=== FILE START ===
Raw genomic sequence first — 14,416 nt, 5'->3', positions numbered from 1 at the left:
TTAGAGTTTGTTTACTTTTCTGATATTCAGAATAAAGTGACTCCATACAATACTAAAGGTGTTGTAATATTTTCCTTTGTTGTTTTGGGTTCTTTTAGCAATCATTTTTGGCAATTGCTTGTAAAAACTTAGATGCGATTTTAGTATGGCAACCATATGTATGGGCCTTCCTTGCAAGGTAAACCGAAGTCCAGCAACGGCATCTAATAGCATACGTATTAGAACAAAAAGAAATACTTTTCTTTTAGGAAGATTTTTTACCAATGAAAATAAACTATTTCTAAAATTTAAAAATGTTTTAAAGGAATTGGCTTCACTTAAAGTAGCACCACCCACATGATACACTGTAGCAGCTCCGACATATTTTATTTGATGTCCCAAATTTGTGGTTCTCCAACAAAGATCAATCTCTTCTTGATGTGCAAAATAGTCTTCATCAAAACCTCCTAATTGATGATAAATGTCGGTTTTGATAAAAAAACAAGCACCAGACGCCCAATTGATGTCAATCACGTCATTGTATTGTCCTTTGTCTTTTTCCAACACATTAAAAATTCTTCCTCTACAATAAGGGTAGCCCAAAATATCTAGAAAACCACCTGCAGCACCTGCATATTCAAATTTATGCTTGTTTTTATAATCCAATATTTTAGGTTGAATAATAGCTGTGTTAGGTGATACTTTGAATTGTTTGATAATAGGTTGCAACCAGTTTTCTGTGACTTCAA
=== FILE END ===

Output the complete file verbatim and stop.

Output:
Raw genomic sequence first — 14,416 nt, 5'->3', positions numbered from 1 at the left:
TTAGAGTTTGTTTACTTTTCTGATATTCAGAATAAAGTGACTCCATACAATACTAAAGGTGTTGTAATATTTTCCTTTGTTGTTTTGGGTTCTTTTAGCAATCATTTTTGGCAATTGCTTGTAAAAACTTAGATGCGATTTTAGTATGGCAACCATATGTATGGGCCTTCCTTGCAAGGTAAACCGAAGTCCAGCAACGGCATCTAATAGCATACGTATTAGAACAAAAAGAAATACTTTTCTTTTAGGAAGATTTTTTACCAATGAAAATAAACTATTTCTAAAATTTAAAAATGTTTTAAAGGAATTGGCTTCACTTAAAGTAGCACCACCCACATGATACACTGTAGCAGCTCCGACATATTTTATTTGATGTCCCAAATTTGTGGTTCTCCAACAAAGATCAATCTCTTCTTGATGTGCAAAATAGTCTTCATCAAAACCTCCTAATTGATGATAAATGTCGGTTTTGATAAAAAAACAAGCACCAGACGCCCAATTGATGTCAATCACGTCATTGTATTGTCCTTTGTCTTTTTCCAACACATTAAAAATTCTTCCTCTACAATAAGGGTAGCCCAAAATATCTAGAAAACCACCTGCAGCACCTGCATATTCAAATTTATGCTTGTTTTTATAATCCAATATTTTAGGTTGAATAATAGCTGTGTTAGGTGATACTTTGAATTGTTTGATAATAGGTTGCAACCAGTTTTCTGTGACTTCAA